Saturday, November 03, 2007

How Croquet is Different



In recent months, more and more people have been asking me how Croquet is different from Second Life - thanks to all the media buzz around Second Life. Let me break it down this way: Croquet, as a software development environment, is more extensible than the development environments used to create collaborative worlds such as those in Second Life, and before that the unified metaverse of ViOS. These early server-based commercial approaches to establishing large-scale metaverses do not create computational environments that users/programmers can actually control - instead they must rely on constrained server-based computational environments to capture eyeballs for a variety of schemes to derive revenue for those who run the servers.

By contrast, Croquet makes it possible to develop any number of interlinked metaverses that can be deployed independently of a commercial authority or the constraints imposed by server-imposed resource limitations. The less cyberlibertarian of you may find value in the fact that Croquet can also be used by institutions to implement far more capable and flexible and controllable commercial systems than those of Second Life and before that ViOS.

Here are some additional points that distinguish Croquet from its predecessors/cohorts:
  • Croquet's users/developers may freely share, modify and view the source code of the entire system.
  • Croquet is platform and device independent.
  • Croquet's users/developers may freely share, modify and view the source code of the entire system.
  • Croquet provides a complete professional programming language, integrated development environment, and class library in every distributed, running participant’s copy.
  • Croquet-based worlds can be updated while the system is live and running.

6 comments:

Doug Holton said...

I'm not pro-second life or anything, but all those points seem to be true or will be true for second life as well. They open sourced the client and will be open sourcing the server. They include a programming/scripting interface, that can be extended (once open sourced) to just about any language (if they are still using mono).
But no, I don't suppose you can revise large features in the world while it is running, but of course you can do all the revisions live that you can do from scripting, adding land, objects, etc.

I still don't understand how to reproduce a second life-like experience in croquet. I asked here before but go no response. I know Croquet is an SDK, not an application, but I don't see how to connect to other people outside the local area network.

tkosan said...

For the past few months, I have been evaluating 3D platforms for the purpose of providing a 3D collaborative interface to the SAGE mathematics software package (http://sagemath.org). While Second Life has the kind of capabilities that I think would work well with SAGE, I eventually chose to go with Croquet for all of the reasons you mention.

As a side note, my background is in Java and since SAGE is written in Python, I was forced to start learning Python before I could use it. When I started learning Squeak in order to use Croquet, the first thing that came to mind was the following: since relatively few Java developers are willing to learn Python, and relatively few Python developers are willing to learn Java, what are the chances that either group would be willing to learn Squeak? As I have spent more time with Squeak, however, it has occurred to me that perhaps the fact that Croquet is written in a language that does not have a super-large developer community yet will work to its advantage.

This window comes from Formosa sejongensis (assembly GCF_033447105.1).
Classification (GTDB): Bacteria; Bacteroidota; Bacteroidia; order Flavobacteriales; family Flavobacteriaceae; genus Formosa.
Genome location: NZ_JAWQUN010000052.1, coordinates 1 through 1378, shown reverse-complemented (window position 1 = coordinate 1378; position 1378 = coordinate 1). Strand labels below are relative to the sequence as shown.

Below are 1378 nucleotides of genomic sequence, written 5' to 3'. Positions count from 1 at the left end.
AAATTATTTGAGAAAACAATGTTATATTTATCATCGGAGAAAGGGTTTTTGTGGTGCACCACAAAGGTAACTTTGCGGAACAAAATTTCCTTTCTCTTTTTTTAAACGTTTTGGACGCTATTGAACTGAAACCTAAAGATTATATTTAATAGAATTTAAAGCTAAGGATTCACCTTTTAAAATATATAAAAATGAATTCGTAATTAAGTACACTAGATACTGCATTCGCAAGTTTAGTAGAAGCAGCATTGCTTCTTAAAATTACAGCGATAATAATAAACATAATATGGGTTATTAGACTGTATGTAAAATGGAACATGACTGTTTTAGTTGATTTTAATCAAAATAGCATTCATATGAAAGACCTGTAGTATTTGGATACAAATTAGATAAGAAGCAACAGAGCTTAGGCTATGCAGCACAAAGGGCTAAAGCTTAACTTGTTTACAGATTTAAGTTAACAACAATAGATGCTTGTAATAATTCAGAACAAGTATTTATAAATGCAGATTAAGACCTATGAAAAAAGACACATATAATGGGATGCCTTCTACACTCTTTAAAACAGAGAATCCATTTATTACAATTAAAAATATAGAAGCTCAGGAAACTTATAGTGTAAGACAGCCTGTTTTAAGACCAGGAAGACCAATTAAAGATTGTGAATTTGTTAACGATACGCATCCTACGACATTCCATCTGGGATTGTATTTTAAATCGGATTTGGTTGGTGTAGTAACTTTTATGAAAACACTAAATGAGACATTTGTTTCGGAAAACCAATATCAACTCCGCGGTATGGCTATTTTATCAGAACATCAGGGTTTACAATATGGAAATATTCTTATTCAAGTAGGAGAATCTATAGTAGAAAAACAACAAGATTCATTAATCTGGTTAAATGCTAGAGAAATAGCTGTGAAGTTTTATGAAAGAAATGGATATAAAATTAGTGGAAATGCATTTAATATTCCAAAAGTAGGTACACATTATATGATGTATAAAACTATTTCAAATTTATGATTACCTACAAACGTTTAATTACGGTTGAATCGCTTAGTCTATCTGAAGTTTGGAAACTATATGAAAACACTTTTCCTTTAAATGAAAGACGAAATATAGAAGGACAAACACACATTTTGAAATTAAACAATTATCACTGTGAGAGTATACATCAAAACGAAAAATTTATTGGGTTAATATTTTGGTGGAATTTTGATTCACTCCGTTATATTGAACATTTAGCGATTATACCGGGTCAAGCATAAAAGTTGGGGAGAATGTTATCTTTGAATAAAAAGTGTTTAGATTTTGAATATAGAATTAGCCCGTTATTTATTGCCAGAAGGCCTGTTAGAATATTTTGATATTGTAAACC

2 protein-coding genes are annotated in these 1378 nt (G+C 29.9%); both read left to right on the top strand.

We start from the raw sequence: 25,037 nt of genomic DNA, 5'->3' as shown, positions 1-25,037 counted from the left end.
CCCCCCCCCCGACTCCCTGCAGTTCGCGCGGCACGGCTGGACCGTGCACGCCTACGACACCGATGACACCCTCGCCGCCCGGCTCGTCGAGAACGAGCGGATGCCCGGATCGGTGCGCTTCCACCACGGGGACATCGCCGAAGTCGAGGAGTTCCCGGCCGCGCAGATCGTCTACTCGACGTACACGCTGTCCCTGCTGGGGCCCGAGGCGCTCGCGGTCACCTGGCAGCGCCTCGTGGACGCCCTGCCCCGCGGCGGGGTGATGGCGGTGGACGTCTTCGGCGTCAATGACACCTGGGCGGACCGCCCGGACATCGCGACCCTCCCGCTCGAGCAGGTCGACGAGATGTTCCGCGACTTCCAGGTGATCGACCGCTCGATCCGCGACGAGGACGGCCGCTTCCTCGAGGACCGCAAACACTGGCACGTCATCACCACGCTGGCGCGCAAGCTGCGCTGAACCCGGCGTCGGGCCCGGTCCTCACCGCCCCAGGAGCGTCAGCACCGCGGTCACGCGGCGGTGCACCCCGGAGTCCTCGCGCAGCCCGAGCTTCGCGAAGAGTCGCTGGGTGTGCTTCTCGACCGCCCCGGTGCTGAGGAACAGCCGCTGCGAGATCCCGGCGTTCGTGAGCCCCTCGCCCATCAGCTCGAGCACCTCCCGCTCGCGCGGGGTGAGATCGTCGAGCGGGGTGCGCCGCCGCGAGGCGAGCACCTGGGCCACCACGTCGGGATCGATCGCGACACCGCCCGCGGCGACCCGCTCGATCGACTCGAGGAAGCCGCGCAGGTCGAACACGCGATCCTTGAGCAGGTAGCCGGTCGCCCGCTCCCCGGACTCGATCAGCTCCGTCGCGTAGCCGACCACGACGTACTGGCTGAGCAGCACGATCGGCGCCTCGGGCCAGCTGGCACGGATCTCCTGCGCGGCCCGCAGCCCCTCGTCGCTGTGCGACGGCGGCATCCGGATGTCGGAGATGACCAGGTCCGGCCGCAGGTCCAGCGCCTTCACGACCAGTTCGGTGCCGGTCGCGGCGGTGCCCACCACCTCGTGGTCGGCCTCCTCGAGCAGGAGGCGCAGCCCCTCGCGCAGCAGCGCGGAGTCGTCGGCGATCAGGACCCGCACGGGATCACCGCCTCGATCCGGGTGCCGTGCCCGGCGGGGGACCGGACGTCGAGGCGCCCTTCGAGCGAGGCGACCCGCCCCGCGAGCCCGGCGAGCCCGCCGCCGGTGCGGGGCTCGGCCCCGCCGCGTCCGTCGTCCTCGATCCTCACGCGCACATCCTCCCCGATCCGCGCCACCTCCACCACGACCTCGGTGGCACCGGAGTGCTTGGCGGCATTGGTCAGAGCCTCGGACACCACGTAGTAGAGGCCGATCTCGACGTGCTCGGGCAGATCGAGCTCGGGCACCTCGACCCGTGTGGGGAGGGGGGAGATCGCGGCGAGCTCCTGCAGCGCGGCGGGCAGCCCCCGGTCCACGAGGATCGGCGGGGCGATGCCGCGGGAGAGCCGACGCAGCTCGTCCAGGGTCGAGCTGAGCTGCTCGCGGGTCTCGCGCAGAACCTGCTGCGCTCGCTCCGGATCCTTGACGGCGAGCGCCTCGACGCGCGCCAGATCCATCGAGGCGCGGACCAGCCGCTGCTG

As a Java developer, I was somewhat reluctant to learn a competing language like Python because it involved moving from a position of strength to a position of weakness in two steps. The first step involved leaving a programming environment I knew fairly well. The second step involved entering a competing programming environment which had a large number of developers who were much more skilled in it than I was. Beyond this, I had the feeling that when I devoted energy to Python, it was in some way making Python just a little bit stronger of a competitor to Java than it was before which had the effect of decreasing Java's value a little bit along with the value of my substantial investment in it.

With Squeak, however, I have not experienced these feelings because I do not view it as a "threat" to the languages I already know. Perhaps over time, Squeak's non-threatening nature will allow Croquet to accomplish its goal of becoming the infrastructure for the 3D version of the web easier than if it were written in a language that a significant number of developers viewed as threatening.

Ted Kosan

Tim Wang said...

Thanks Julian for clarify this. Using my layman's term is if SL is Wikipedia, then Croquet could potentially be an entire hosting service (Apache+PHP+Mysql).

Matty X said...

I continue this line of thought at my blog.

I love the apples and oranges picture, too.

Tim Wang said...

I took the liberty to answer Doug's last question on how to connect Croquet worlds outside of LAN
via my blog post. Hope this is somewhat helpful to others as well.

Ken said...

Hello Julian, I'm trying to find an engine for a end of term project, it's an educational tool prototype for history, I found Croquet and liked the way it allows to interact, wich I think is cool and have great potential, what I'm going to do is a simulation for at least 3 people in an online 3d environment where each one of them can interact with a set of avatars moving within a specific timeline (the start and the outcome are known), the users can move in and out of the avatars timeline, they can move forward or backward in the simulation and whatever change they do affects the avatars outcome and the changes can be seen by the rest of the users, can this level of control be implemented in Croquet?